Before that, there was the Sonovox, which went back to the 1940s; a weird system involving placing contact mics on someone's throat. There's a video of a pre-I Love Lucy Lucille Ball demonstrating one. The kids' records Sparky's Magic Piano and Rusty in Orchestraville used the Sonovox extensively.

    There's also Klaatu's extremely creepy "Little Neutrino," on which they used an artificial larynx to get the effect.
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    Member Ten Thumbs's Avatar
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    Neil Young's Trans album is laced with vocoder.
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    Quote Originally Posted by Progbear View Post
    Laurie Anderson used the vocoder a lot, notably on "O Superman."
    This was the first title that came into my mind as well. It's one of those tunes that most folks recognize but can't fully place in pop history, which speaks to its timeless impact and conception. Back on release it was considered near revolutionary for rendering a hit song out of what was initially an audio-installation to go with visuals, video, various means of choreography and detailed direction of light-settings. And unlike, say, "Autobahn", it was never intended for mass audience exposure. From what I understand, the release of her Big Science debut album came about as a result of the single's success.

    Anderson herself was surprised at its commercial potential in the UK when John Peel started spinning it constantly in late '81 (long version at first!), having it featured both on his main shows and those under his influence. Apparently Peel had been tipped off by some as-of-yet unnamed British biggie who'd seen a complete performance of it in New York City that very spring before its recording. Rumour hints at Eno or Bowie, or more likely Trevor Horn or Lol Creme (whose short endeavours with Art of Noise were inspired partly by the luck of "O Superman"), but as with many mysterious stories surrounding Peel, that official autobio (Margrave of the Marshes) never really specifies.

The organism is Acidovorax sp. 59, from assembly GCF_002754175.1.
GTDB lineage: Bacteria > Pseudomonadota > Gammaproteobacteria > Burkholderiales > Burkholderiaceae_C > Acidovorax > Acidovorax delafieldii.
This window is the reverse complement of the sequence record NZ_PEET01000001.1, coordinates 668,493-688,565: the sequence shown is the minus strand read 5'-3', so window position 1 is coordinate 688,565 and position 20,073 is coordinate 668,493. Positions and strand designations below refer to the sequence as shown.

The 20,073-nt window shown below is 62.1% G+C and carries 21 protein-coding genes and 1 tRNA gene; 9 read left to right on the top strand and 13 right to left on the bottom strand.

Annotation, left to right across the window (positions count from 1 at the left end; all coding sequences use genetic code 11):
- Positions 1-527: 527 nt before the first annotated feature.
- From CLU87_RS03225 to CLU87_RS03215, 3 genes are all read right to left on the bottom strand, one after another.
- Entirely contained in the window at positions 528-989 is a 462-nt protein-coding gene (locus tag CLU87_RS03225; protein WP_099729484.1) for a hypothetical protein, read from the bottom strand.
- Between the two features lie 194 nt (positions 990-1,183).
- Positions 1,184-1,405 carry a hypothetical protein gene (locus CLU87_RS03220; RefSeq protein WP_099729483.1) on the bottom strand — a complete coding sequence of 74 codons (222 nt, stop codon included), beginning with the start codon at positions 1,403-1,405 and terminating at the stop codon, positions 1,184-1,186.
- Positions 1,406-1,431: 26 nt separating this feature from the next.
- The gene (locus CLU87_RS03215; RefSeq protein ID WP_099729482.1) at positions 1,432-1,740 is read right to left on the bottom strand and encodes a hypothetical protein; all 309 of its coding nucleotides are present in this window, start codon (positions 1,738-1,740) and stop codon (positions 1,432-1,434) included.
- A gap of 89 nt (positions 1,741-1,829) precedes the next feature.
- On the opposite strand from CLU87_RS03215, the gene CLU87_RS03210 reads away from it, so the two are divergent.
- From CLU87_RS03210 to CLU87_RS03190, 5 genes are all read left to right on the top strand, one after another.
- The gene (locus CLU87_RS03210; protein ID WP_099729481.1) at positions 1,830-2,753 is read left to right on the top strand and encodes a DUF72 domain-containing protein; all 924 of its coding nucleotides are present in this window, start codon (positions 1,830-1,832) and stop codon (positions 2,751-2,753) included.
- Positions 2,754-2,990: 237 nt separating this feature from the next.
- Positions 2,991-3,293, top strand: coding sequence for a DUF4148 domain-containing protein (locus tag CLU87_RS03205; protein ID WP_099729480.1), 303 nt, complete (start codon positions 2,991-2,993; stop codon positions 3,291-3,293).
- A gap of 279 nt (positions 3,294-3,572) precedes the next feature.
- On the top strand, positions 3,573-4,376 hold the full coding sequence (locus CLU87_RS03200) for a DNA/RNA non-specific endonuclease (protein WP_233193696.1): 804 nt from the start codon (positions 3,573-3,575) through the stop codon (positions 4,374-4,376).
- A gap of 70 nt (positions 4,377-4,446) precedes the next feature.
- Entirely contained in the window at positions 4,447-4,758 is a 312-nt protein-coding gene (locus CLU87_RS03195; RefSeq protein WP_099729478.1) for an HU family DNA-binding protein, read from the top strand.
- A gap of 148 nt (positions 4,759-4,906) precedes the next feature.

When I saw Anderson do the song at Georgernes Verft in Bergen some 21 years ago, she's left it off her repertoire for more than a decade previously. I remember thinking it could have gone on indefinitely, although its arrangement deviated bits from the original. She played there as solo act exclusively, with backing tracks simulating the Casio and Farfisa but the wind replaced by her own violin work. Sheer magic, it was.
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  10. #10
    Quote Originally Posted by Progbear View Post
    The solo on "Haitian Divorce" was definitely Skunk Baxter on talk-box guitar.
    Not Skunk Baxter, he was out of the group by then. I think it was a collaboration between Walter Becker and one of the studio guys.

  11. #11
    Quote Originally Posted by GuitarGeek View Post
    Frank Zappa: late 70's/early 80's live versions of Strictly Genteel (at the very least the Halloween 81 version) and...what's the song with the "Poodle bits/Poodle chews it", I know there's a live version somewhere where you hear that refrain with the vocoder on it.
    This was when Tommy Mars was in Zappa's band. He used it often.

  12. #12
    Quote Originally Posted by GuitarGeek View Post
    I know Kraftwerk and Herbie Hancock have used vocoders also, but I don't know on what songs.
    Hancock sang through it on an album called Sunlight in the late 70's. Sort of an early version of the Autotune robot sound that would become big more recently.

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    Member StarThrower's Avatar
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    Quote Originally Posted by pb2015 View Post
    Not Skunk Baxter, he was out of the group by then. I think it was a collaboration between Walter Becker and one of the studio guys.
    Dean Parks played the solo. Effects added by Walter Becker.

  14. #14
    Highly Evolved Orangutan JKL2000's Avatar
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    Quote Originally Posted by Ten Thumbs View Post
    Neil Young's Trans album is laced with vocoder.